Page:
Andrea Wyant


Antenna design has grown more stringent and difficult over the years as the world becomes strictly a wireless environment. The inherent tradeoffs that exist between gain, radiation pattern, bandwidth, and physical size and the multiple parameters that must be considered make antenna design a lengthy and tedious process. Methods have been devised which automate this complex process of antenna optimization through the use of genetic algorithms, particle swarm optimization, and simulated annealing. Genetic algorithms are capable of handling a large number of design parameters and work for optimization problems that have discontinuous or non-differentiable multi-dimensional solution spaces, making them ideal for antenna optimization. In the present work, a genetic algorithm has been used for size reduction in microstrip patch antennas and design tradeoff optimization between beamwidth and gain in helical antennas. A method for reducing the size of microstrip patch antennas by up to 75% by removing rectangular and circular slots from the metal of the microstrip patch is presented. A solid patch antenna that resonates at 10 GHz is forced to resonant at 6 GHz through the removal of the different shaped slots. Given the number and shape of the slots, the genetic algorithm is used to optimize the size and location of the slot on the patch. The designs are obtained by interfacing the genetic algorithm and Ansoft High Frequency System Simulator (HFSS) and validated through design, construction, and testing. High gain, with broad half-power beamwidths (HPBW) is traditionally extremely difficult to achieve due to the inherent tradeoff between the two. A genetic algorithm has been applied to design a helical antenna with a gain of 10 dB and HPBWs of 60 degrees. In order to achieve this, three physical parameters of the helix have been changed, namely the pitch, helix radius, and the ground plane geometry. The second objective is to create an antenna that displays different HPBWs in the two radiation planes. This could be extremely useful in many communication environments and there is yet no existing method to achieve this. The genetic algorithm produced a helical antenna that shows a 19 degrees difference in HPBW between the two radiation planes, while still displaying a 7 dB gain and low side lobes. Numerical Electromagnetic Code 4 (NEC4) is used, and a method of communication between MATLAB and NEC4 has been developed to make the genetic algorithm optimization possible.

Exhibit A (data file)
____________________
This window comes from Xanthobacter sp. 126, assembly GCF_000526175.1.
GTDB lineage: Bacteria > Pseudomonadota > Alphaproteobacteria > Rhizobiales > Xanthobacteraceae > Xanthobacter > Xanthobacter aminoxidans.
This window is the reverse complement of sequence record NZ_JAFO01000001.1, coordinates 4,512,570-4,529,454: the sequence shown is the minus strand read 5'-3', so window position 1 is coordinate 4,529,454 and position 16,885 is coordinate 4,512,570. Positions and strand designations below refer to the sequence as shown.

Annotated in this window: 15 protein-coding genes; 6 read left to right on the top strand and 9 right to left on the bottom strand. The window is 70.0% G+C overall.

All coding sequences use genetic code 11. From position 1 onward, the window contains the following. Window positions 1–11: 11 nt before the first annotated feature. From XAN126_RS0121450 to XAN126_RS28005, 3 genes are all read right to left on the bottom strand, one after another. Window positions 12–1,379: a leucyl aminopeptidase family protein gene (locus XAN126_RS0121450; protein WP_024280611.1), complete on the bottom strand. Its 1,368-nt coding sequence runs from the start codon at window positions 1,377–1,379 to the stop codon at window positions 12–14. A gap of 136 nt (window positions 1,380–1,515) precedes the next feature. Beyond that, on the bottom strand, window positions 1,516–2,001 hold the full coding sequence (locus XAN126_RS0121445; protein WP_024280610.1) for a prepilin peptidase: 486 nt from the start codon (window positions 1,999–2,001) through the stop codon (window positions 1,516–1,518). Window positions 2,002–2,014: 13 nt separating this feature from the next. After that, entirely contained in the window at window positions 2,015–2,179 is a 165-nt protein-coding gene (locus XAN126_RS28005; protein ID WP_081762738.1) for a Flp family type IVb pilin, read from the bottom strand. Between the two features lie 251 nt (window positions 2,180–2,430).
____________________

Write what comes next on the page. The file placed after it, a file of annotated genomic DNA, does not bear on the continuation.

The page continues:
Library of Congress Subject Headings

Antennas (Electronics)--Design and construction--Data processing; Genetic algorithms

Publication Date


Document Type


Department, Program, or Center

Electrical Engineering (KGCOE)


Venkataraman, Jayanti - Chair

Advisor/Committee Member

Peskin, Eric

Advisor/Committee Member

Amuso, Vincent


Note: imported from RIT’s Digital Media Library running on DSpace to RIT Scholar Works. Physical copy available through RIT's The Wallace Library at: TK7871.6 .W92 2007


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